But our parshah describes the Navi as a בדיעבד institution as well. Moshe tells the Jews that HaShem had really wanted to speak to each of them individually. It was only after the Jews retreated from Sinai and said, “We cannot hear from Gd directly, the closeness is too much,” that Gd said, “Fine, I see this is what you need right now, so I will appoint intermediaries to communicate with you.”
So why do we need these leaders and their laws? If Gd didn’t want these functionaries, if Gd wanted us to be able to function without shofeit or kohen, then why did He create us this way?
One answer, I think, is that all of the problems which led us to need judge and king, kohen and navi, stemmed from one fundamental element of our design: Ever since Adam, we have been created as proud individuals, our souls and bodies separated from all others, with the strength of independence and all of the positives it brings. We recognize ourselves as islands, our primary interest is to look after our own well-being, and every relationship, every interaction, is judged based upon how it will affect our independent strength.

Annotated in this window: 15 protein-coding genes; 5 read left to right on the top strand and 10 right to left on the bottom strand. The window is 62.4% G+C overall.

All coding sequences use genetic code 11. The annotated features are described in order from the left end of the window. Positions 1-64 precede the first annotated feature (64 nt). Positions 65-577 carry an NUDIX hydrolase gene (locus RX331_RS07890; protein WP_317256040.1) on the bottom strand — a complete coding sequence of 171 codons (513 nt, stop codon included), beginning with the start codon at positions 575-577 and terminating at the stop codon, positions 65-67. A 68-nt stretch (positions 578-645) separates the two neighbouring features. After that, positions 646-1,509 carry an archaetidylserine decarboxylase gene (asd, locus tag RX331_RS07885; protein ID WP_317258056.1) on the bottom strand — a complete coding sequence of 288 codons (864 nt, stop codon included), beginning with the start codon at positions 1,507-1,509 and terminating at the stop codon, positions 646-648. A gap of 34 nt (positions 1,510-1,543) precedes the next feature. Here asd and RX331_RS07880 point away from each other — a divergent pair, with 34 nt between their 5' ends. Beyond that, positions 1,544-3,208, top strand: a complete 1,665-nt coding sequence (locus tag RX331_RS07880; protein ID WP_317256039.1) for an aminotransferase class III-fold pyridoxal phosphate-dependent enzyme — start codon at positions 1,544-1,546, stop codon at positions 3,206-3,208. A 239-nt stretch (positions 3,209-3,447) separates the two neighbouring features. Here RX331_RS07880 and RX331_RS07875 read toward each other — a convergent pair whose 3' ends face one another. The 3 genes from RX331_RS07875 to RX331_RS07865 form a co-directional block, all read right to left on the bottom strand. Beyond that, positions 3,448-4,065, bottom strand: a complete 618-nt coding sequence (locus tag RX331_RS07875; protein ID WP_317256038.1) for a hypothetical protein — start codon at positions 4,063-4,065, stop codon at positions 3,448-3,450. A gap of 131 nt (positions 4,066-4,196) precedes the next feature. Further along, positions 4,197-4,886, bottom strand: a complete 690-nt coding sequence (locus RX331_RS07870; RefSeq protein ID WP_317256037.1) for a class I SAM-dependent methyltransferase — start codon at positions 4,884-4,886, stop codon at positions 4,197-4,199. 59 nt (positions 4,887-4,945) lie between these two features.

The downside of all of this independence is that it comes with an inability to handle immediacy, intimacy:
*Intimacy with other people: We need a shofeit because we have a natural selfishness which traumatizes our relationships; we need a melech because we cannot unite ourselves.
*And intimacy with Gd: We need a kohen because we aren’t ready to be close to Gd; we need a navi for the same reason.